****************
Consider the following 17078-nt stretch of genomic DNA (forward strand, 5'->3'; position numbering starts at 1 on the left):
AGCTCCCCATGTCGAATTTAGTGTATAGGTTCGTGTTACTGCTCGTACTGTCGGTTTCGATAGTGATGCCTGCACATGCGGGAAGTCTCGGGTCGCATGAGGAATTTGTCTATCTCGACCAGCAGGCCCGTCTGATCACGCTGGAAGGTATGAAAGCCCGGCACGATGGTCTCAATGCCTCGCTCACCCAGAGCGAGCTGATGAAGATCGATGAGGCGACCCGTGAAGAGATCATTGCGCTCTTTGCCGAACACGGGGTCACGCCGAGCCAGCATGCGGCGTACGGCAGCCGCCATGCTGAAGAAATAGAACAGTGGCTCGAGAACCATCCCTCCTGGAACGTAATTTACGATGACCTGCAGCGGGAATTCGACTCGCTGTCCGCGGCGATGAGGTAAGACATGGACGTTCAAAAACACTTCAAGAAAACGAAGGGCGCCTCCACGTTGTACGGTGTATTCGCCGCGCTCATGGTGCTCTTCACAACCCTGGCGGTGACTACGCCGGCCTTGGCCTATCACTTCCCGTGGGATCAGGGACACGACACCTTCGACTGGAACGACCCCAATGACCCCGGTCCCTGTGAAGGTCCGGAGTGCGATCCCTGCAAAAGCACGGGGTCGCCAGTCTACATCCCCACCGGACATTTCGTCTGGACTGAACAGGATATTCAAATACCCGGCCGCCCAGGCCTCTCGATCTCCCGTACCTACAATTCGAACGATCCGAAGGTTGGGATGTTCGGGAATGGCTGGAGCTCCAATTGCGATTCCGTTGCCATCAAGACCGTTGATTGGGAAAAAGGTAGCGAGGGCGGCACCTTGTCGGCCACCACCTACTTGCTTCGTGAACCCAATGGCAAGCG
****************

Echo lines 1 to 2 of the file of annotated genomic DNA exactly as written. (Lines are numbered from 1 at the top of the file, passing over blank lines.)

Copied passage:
Consider the following 17078-nt stretch of genomic DNA (forward strand, 5'->3'; position numbering starts at 1 on the left):
AGCTCCCCATGTCGAATTTAGTGTATAGGTTCGTGTTACTGCTCGTACTGTCGGTTTCGATAGTGATGCCTGCACATGCGGGAAGTCTCGGGTCGCATGAGGAATTTGTCTATCTCGACCAGCAGGCCCGTCTGATCACGCTGGAAGGTATGAAAGCCCGGCACGATGGTCTCAATGCCTCGCTCACCCAGAGCGAGCTGATGAAGATCGATGAGGCGACCCGTGAAGAGATCATTGCGCTCTTTGCCGAACACGGGGTCACGCCGAGCCAGCATGCGGCGTACGGCAGCCGCCATGCTGAAGAAATAGAACAGTGGCTCGAGAACCATCCCTCCTGGAACGTAATTTACGATGACCTGCAGCGGGAATTCGACTCGCTGTCCGCGGCGATGAGGTAAGACATGGACGTTCAAAAACACTTCAAGAAAACGAAGGGCGCCTCCACGTTGTACGGTGTATTCGCCGCGCTCATGGTGCTCTTCACAACCCTGGCGGTGACTACGCCGGCCTTGGCCTATCACTTCCCGTGGGATCAGGGACACGACACCTTCGACTGGAACGACCCCAATGACCCCGGTCCCTGTGAAGGTCCGGAGTGCGATCCCTGCAAAAGCACGGGGTCGCCAGTCTACATCCCCACCGGACATTTCGTCTGGACTGAACAGGATATTCAAATACCCGGCCGCCCAGGCCTCTCGATCTCCCGTACCTACAATTCGAACGATCCGAAGGTTGGGATGTTCGGGAATGGCTGGAGCTCCAATTGCGATTCCGTTGCCATCAAGACCGTTGATTGGGAAAAAGGTAGCGAGGGCGGCACCTTGTCGGCCACCACCTACTTGCTTCGTGAACCCAATGGCAAGCG